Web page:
Second, my model ranks UConn substantially lower than some other sources. UConn loses its two most efficient scorers in Stanley Robinson and the highly underrated Gavin Edwards. And UConn loses the team’s most prolific scorer in Jerome Dyson. Kemba Walker will need to bring three freshman top 100 recruits along quickly, and my model suggests that in the Big East, that could be a recipe for a long season.

But the ranking that most makes me scratch my head is Georgetown’s position on this list. The Hoyas are ranked second in my model despite the loss of an NBA lottery pick in Greg Monroe. Statistically, I understand where this calculation comes from. Georgetown’s defense is expected to slip without Monroe, but Austin Freeman, Chris Wright, and Jason Clark, might be the most efficient returning guard trio in the nation. They were all incredibly effective scorers, and based on John Thompson’s ability to teach efficient offense, the model expects another precision attack for the Hoyas.

But this is the first time in about six years that John Thompson will be playing without a dominant big man in the middle. One has to wonder how much of Freeman, Wright, and Clark’s success the last few years was due to the attention Roy Hibbert and Greg Monroe drew in the paint.

And this leads to an important question. How well do teams do when they return the entire starting rotation, with the exception of one star player?

Four Starters Back, One Star Gone – What happens next?

Ohio St. and Georgetown are ranked very high in my model. Both teams return four starters from rotations that were incredibly efficient last year. But both teams also clearly lose their star player in Evan Turner and Greg Monroe. This brings up an interesting question. Historically, how have teams fared that lost their most talented player, but almost no one else from the lineup? Let’s look at some examples:

Texas: Lost Kevin Durant
Off 2007 - 120.6
Def 2007 - 94.6
Off 2008 - 123.8
Def 2008 - 91.8
AJ Abrams, DJ Augustin, Damion James, and Justin Mason were all efficient players with Durant, but all three played better after he was gone. And Connor Atchley improved tremendously after Durant left.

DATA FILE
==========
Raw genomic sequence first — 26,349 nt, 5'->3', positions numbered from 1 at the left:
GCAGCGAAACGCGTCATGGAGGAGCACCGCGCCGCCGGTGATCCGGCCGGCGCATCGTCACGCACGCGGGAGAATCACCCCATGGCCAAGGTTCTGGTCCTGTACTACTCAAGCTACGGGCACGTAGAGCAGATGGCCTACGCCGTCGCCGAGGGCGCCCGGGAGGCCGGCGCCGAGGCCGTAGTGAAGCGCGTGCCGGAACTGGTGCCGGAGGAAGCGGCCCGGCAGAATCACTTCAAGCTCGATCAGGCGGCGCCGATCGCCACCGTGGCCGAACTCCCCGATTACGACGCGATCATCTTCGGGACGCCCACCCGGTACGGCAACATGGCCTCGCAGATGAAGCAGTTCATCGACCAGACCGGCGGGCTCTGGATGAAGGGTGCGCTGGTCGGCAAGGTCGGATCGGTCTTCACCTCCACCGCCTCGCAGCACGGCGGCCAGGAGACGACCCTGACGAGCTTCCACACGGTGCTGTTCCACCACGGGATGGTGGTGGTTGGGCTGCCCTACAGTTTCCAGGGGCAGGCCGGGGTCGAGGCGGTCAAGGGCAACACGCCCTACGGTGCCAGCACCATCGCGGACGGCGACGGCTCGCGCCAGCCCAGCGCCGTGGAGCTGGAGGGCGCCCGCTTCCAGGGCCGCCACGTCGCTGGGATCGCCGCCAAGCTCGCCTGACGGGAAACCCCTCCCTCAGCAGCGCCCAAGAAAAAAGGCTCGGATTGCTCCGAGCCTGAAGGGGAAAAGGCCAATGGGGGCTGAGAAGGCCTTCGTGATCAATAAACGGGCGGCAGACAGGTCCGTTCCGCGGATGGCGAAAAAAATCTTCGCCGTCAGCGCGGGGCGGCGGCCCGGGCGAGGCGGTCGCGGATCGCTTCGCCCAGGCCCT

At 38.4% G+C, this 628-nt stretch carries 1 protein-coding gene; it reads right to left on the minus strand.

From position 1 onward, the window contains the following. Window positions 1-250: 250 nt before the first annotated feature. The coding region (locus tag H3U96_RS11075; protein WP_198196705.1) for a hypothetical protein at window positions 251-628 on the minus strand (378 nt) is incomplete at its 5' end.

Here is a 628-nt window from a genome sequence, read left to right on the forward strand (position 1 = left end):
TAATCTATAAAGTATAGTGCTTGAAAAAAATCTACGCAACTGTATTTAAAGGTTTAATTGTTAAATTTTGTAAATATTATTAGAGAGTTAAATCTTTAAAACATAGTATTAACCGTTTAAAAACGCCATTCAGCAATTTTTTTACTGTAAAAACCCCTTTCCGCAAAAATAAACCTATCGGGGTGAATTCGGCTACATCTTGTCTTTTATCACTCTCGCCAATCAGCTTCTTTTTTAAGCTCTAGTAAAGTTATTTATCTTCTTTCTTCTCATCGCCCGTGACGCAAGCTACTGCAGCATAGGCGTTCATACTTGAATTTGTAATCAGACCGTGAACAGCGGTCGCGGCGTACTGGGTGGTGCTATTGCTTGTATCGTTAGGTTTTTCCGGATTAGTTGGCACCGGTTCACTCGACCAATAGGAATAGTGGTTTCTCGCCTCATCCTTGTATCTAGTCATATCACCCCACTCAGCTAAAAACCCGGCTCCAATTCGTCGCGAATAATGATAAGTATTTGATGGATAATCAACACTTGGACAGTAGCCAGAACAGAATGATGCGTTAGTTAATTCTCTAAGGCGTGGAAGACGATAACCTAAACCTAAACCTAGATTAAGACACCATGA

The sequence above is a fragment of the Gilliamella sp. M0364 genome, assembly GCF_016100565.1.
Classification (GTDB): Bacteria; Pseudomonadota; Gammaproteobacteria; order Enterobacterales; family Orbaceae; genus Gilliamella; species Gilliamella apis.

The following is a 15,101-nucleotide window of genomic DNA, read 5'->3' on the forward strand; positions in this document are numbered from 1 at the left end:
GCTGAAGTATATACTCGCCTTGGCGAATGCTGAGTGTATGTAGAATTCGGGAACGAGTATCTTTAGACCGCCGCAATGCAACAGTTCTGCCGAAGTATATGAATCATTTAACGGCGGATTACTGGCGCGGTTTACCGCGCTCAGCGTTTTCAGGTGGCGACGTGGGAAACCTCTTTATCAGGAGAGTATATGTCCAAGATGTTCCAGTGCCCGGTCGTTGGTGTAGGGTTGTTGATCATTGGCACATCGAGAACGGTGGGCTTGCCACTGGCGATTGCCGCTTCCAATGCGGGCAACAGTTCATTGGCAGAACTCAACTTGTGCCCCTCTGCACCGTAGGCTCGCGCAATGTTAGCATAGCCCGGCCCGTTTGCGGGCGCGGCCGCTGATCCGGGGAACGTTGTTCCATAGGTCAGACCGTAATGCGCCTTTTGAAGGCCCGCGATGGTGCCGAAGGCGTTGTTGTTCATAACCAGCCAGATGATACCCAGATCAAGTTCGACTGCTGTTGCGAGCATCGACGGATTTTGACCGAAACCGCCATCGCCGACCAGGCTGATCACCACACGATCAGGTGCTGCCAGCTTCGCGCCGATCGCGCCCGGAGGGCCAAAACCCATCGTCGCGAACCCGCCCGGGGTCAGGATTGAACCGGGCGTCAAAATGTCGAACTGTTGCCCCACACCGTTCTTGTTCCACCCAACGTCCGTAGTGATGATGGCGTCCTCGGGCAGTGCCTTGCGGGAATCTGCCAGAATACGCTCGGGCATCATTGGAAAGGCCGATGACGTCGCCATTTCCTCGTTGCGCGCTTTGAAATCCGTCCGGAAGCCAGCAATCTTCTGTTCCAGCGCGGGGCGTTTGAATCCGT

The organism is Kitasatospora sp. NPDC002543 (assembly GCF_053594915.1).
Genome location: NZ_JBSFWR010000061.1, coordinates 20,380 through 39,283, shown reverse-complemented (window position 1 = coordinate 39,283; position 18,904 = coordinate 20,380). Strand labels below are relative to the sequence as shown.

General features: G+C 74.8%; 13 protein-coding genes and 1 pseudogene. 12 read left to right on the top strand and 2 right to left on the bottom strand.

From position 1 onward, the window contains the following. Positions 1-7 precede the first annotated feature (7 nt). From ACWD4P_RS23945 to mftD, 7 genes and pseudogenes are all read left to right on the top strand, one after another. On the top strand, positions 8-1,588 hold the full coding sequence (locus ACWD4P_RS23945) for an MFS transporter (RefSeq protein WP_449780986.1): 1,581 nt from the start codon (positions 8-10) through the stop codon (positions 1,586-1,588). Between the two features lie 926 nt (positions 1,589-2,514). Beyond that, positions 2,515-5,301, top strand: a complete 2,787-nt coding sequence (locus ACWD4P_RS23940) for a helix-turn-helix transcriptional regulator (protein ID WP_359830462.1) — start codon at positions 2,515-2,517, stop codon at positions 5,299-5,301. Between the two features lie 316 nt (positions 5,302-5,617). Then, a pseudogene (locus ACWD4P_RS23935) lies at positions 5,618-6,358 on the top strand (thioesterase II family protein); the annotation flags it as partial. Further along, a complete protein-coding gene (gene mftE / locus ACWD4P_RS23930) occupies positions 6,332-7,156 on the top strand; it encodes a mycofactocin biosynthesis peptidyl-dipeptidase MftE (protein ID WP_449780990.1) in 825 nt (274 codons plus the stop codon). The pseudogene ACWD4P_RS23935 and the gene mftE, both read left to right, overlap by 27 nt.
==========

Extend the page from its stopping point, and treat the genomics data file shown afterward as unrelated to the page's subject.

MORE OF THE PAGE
Texas: Lost DJ Augustin
Off 2008 - 123.8
Def 2008 - 91.8
Off 2009 - 112.4
Def 2009 - 91.6
All the players mentioned above played significantly worse in 2009 without their star PG. Only the emergence of Dexter Pittman kept Texas from plummeting further.

Boston College: Lost Tyrese Rice
Note: Boston College fell apart last year and fired their head coach. But according to, Boston College was very unlucky last season and had a very solid efficiency margin.
Off 2009 - 112.9
Def 2009 - 99.8
Off 2010 - 110.2
Def 2010 - 95.8
Without Rice, Rakim Sanders numbers fell off precipitously, and several other returning players suffered smaller drops in efficiency. Only Joe Trapini performed slightly better. The only reason Boston College was able to post decent efficiency stats on the year was the emergence of Tyler Roche and Evan Ravenel as effective role players.

LSU: Lost Anthony Randolph
Off 2008 – 105.4
Def 2008 – 95.6
Off 2009 – 111.2
Def 2009 – 94.5
Without Randolph, LSU saw a number of improvements. Bo Spencer’s efficiency rating increased dramatically and Garrett Temple and Marcus Thornton also played significantly better. LSU went on to win the SEC regular season title.

Georgetown: Lost Jeff Green
Off 2007 – 124.8
Def 2007 – 89.3
Off 2008 – 117.2
Def 2008 – 86.4
Roy Hibbert was forced to shoot more and saw his efficiency rating fall and everyone else on the team saw their efficiency rating fall slightly, with the exception of Jonathan Wallace. Georgetown did not return to the Final Four.

Kansas: Lost Julian Wright
Off 2007 – 117.8
Def 2007 – 82.2
Off 2008 – 125.3
Def 2008 – 82.8
Brandon Rush and Darrell Arthur got slightly better, and Mario Chalmers and Darnell Jackson improved tremendously after Julian Wright left. Julian Wright probably was not Kansas’s best player, but he did use the most possessions among all starters in 2007. Kansas won the national title in 2008.

Duke: Lost Josh McRoberts
Off 2007 – 113.9
Def 2007 – 85.6
Off 2008 – 118.2
Def 2008 – 87.6